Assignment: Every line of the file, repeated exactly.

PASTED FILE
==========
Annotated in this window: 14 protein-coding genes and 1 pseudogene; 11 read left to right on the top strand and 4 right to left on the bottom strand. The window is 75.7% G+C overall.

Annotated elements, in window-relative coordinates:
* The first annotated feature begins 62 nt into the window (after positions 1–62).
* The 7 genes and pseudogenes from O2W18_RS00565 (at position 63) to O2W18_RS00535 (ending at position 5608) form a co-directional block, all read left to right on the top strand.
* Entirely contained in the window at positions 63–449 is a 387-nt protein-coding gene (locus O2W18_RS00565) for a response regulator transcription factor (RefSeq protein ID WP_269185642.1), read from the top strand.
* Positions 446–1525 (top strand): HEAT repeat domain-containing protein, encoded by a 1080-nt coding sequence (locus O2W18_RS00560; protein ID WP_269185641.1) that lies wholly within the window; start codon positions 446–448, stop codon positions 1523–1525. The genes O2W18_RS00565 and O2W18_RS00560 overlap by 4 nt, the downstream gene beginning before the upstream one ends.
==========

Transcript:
Annotated in this window: 14 protein-coding genes and 1 pseudogene; 11 read left to right on the top strand and 4 right to left on the bottom strand. The window is 75.7% G+C overall.

Annotated elements, in window-relative coordinates:
* The first annotated feature begins 62 nt into the window (after positions 1–62).
* The 7 genes and pseudogenes from O2W18_RS00565 (at position 63) to O2W18_RS00535 (ending at position 5608) form a co-directional block, all read left to right on the top strand.
* Entirely contained in the window at positions 63–449 is a 387-nt protein-coding gene (locus O2W18_RS00565) for a response regulator transcription factor (RefSeq protein ID WP_269185642.1), read from the top strand.
* Positions 446–1525 (top strand): HEAT repeat domain-containing protein, encoded by a 1080-nt coding sequence (locus O2W18_RS00560; protein ID WP_269185641.1) that lies wholly within the window; start codon positions 446–448, stop codon positions 1523–1525. The genes O2W18_RS00565 and O2W18_RS00560 overlap by 4 nt, the downstream gene beginning before the upstream one ends.